What are philosophers to do in the face of cataclysmic events occurring on so many fronts at once – the pandemic, a pivotal election in the US, a flood of protests against racism and police brutality, the Brexit upheaval, natural disasters associated with climate change …? Business-as-usual philosophers aren’t just fiddling while Rome burns – maybe their focus keeps them sane and they’re on the verge of important insights – but we do especially need public philosophy in times like these.
Elizabeth Scarbrough discusses what should be done with the monuments – the ones knocked off their pedestals as part of the summer of protest. Alida Liberman explores the injustices involved when largely peaceful protests are misrepresented as breaches of “law and order.” Alex Madva responds to doubts about implicit bias training as a way to overcome racism.
We also have essays that could have appeared before the convulsions of 2020 but still help us come to grips with our disordered world. Jason Brennan tells us we have to grow up about democracy, arguing that elections don’t legitimize our leaders in the way we would like to think Justin Tosi and Brandon Warmke focus on a new pathology especially evident in online debate—“moral grandstanding.” And Berit Brogaard write on a familiar bias – misogyny – but with a twist: she distinguishes four types of female misogynists.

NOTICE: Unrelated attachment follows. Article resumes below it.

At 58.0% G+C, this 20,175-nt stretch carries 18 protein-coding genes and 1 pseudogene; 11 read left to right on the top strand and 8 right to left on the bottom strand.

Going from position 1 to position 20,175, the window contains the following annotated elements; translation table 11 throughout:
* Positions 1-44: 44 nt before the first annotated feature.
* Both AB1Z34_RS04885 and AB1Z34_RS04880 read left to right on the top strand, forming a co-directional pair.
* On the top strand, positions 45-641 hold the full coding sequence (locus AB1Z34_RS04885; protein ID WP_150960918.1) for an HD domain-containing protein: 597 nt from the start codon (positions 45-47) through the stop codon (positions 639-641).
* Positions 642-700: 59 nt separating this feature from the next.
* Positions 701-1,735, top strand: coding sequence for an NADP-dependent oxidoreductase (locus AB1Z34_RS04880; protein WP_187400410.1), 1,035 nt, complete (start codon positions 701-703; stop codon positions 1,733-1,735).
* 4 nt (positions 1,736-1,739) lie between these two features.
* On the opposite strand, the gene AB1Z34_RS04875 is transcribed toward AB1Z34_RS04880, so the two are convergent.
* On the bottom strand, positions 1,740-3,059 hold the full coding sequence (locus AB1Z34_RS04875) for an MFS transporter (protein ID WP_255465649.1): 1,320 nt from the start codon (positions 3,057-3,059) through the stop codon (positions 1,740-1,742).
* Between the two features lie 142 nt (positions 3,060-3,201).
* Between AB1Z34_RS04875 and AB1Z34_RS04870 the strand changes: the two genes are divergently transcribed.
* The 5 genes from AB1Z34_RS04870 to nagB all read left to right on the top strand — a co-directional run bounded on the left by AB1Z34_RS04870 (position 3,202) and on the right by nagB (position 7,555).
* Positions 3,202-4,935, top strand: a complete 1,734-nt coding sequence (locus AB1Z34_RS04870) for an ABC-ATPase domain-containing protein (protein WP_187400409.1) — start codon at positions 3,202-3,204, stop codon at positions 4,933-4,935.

Last, we escape our century and go back to Cambridge University in the 1920s. We have an extract from Cheryl Misak’s biography Frank Ramsey: A Sheer Excess of Powers and Emily Thomas shares a Halloween-appropriate “tripos” created in 1925 by C.D. Broad. Thomas explains that Broad was just having fun writing about broomsticks and vampires, but apparently did in fact believe in some spooky psychical powers.